Roy has had an amazing ride but perhaps the most exciting chapter began in March 2016 when Roy learned that his son Patrick was critically ill in Vancouver and needed a kidney transplant. He immediately thought that he would be the donor. He was a match, but apparently, there were too many miles on his, so the search for donations began.
While he was there, he received an email from the adoption agency of the B.C. government, that his file in his search for information on his birth parents was on the top of the pile and they were going to reach out to see if they could provide any further information for him. Up to then, you could say you would be open to connecting with the people involved in adoption, but you couldn’t contact them. Well, they changed the rules, and he applied for a ‘pro-active search’. And they were prepared to go. They had a phone number for his birth mother, they tried it, and she was alive. ‘Very Alive’ was the message he got.
It turns out that his birth mother, then 89, was alive, was interested, and open to connecting. He describes her as a firecracker. She interrupted the first call to say ‘that’s a lot of information – please email it to me.’ 89 years old and on email. She cancelled her landline and only has a cell phone. Don’t expect an answer during the day; she doesn’t do distracted driving! Loves her Mazda sport. Her sound system is good, but the music sucks, so she plugs in her iPod!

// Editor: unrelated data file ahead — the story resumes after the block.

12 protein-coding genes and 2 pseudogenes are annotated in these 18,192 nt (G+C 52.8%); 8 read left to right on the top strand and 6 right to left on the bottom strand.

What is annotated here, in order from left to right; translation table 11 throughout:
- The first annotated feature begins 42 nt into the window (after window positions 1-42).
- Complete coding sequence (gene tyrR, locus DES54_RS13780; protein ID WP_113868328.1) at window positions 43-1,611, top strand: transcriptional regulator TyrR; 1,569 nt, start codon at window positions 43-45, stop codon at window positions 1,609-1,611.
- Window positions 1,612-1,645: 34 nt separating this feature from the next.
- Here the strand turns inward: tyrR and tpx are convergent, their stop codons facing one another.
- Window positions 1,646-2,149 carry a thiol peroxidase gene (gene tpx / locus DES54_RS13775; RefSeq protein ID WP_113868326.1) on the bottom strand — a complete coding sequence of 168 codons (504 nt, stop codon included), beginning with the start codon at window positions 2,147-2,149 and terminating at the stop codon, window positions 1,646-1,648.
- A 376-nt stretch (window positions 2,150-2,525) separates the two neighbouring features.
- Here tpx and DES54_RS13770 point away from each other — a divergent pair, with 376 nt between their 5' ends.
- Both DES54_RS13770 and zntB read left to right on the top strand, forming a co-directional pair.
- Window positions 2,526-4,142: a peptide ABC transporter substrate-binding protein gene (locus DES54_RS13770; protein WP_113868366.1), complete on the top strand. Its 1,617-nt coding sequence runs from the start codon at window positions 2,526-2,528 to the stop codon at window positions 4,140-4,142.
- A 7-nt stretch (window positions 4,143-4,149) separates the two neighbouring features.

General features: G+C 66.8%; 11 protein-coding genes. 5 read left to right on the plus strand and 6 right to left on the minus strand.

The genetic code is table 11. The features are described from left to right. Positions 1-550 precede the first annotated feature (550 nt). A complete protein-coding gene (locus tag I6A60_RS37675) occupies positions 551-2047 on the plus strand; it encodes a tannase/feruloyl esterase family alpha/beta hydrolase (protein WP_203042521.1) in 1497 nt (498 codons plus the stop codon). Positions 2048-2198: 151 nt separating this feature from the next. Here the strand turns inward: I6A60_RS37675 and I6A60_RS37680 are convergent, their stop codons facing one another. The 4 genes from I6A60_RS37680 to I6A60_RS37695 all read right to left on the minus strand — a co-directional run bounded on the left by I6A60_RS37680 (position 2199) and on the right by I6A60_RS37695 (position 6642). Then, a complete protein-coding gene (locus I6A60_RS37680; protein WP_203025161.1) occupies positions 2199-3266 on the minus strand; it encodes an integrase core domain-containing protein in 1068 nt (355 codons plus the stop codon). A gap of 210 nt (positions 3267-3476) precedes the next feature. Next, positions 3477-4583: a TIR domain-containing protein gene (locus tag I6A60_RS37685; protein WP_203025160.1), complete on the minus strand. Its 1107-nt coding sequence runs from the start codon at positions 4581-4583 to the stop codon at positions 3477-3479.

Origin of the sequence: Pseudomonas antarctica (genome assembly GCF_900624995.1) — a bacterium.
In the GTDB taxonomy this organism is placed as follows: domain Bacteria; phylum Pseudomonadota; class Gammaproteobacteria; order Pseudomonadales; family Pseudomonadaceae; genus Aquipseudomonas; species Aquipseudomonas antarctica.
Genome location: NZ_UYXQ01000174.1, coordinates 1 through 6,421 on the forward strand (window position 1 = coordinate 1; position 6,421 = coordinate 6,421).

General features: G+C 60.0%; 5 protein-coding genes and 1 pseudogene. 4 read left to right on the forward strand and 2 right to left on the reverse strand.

She tracks Roy’s flights on Flight Tracker on her tablet and emails him endlessly on her iPad Air laptop. She is articulate, open, wise and feisty.
What a perfect end result of his search.
They connected, met, and he also met two brothers he didn’t know he had. And thanks to his daughters and 23 & Me, he also has a sister who lives in Prince Rupert.
They had Mom’s 90th birthday party in the Chalet on Grouse Mountain, where mom got to meet her six new grandchildren and eight Great Grandsons. All of their families have met, merged and his entire world has changed. From ‘All By Myself, the title of the book he’s writing about this adventure to a big family that gets more interconnected every day. As they left the mountain, their proud and amazing mom thanked everyone for being there and then looked at her three sons and said ‘Next time I want to come by helicopter!’ They grinned and shook hands on it.